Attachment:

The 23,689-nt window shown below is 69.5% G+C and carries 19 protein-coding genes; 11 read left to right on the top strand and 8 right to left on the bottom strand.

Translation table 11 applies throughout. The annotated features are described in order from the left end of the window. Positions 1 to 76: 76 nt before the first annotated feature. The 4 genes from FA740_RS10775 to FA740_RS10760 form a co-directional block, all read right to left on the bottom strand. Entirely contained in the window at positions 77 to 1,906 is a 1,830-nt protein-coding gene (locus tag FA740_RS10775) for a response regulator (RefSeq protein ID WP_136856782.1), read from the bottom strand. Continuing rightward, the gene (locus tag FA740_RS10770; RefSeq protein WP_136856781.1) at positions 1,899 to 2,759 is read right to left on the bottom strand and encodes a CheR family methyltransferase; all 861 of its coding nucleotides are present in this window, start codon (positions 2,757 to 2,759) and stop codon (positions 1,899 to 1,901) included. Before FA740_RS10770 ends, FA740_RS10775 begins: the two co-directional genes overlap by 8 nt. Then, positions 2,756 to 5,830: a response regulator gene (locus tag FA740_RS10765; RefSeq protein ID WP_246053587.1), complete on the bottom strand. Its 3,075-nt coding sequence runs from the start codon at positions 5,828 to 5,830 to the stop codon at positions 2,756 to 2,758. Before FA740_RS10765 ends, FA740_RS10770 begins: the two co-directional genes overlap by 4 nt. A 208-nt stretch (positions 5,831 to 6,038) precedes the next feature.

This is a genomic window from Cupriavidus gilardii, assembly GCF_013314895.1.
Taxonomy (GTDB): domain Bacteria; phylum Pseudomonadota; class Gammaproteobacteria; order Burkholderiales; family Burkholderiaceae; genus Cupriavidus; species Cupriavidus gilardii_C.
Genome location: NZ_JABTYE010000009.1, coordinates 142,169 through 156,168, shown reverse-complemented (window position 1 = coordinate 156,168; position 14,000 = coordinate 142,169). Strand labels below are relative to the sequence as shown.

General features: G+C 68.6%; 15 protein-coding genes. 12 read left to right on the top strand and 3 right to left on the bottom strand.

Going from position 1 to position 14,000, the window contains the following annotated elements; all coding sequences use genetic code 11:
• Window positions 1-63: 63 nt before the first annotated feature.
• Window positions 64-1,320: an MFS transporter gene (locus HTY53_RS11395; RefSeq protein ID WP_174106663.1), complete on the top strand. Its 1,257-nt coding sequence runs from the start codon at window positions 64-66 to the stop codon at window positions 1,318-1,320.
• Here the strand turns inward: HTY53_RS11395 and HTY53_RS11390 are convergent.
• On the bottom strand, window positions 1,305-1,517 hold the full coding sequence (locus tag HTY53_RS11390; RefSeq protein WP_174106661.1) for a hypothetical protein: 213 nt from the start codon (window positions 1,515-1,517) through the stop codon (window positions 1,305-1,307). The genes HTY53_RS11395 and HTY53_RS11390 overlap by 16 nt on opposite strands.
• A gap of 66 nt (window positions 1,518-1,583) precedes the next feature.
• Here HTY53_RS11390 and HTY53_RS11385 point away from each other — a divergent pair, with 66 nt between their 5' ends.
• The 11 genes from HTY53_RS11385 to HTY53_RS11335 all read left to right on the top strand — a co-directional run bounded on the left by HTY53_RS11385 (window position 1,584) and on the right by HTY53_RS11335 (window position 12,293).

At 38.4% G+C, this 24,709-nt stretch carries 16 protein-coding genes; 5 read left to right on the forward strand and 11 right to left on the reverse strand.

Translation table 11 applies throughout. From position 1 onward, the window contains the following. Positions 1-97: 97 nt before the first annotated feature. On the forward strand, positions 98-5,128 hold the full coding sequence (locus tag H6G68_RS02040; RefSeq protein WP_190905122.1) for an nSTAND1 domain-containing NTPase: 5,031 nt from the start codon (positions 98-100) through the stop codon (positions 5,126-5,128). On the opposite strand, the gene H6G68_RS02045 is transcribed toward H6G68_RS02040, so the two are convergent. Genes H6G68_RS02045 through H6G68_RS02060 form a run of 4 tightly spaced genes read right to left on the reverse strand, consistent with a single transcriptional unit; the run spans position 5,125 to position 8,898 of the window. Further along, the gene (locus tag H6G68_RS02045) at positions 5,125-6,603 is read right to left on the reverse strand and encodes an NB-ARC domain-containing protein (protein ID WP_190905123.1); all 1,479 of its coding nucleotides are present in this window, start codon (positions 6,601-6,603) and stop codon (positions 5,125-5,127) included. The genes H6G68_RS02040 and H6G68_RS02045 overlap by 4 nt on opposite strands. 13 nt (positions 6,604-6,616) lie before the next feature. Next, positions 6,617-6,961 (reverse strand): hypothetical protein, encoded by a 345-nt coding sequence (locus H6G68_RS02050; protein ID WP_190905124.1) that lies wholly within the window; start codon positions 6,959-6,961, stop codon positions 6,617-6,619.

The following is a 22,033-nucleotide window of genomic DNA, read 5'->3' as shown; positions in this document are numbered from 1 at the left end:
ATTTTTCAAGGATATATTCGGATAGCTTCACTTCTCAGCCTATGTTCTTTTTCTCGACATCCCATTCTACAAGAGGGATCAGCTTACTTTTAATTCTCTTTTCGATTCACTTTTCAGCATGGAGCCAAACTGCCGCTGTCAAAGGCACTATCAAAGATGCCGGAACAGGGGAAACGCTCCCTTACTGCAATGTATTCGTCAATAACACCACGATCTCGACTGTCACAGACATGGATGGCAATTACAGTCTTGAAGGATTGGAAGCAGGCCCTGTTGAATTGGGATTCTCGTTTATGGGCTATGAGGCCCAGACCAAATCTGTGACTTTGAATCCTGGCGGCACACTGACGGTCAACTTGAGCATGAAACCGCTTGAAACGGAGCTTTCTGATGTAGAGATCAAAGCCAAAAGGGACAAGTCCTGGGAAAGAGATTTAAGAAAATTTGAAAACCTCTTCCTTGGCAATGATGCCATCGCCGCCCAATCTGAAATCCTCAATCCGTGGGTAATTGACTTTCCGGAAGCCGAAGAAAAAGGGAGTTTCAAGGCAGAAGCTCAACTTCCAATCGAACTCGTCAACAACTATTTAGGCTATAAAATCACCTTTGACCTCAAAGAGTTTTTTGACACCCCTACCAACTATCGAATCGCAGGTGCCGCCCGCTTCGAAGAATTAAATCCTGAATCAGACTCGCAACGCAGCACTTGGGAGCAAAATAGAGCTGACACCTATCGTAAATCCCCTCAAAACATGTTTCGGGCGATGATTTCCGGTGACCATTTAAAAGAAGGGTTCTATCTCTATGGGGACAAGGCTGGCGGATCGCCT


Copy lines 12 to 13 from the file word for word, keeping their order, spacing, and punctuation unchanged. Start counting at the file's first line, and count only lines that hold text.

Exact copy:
• A gap of 66 nt (window positions 1,518-1,583) precedes the next feature.
• Here HTY53_RS11390 and HTY53_RS11385 point away from each other — a divergent pair, with 66 nt between their 5' ends.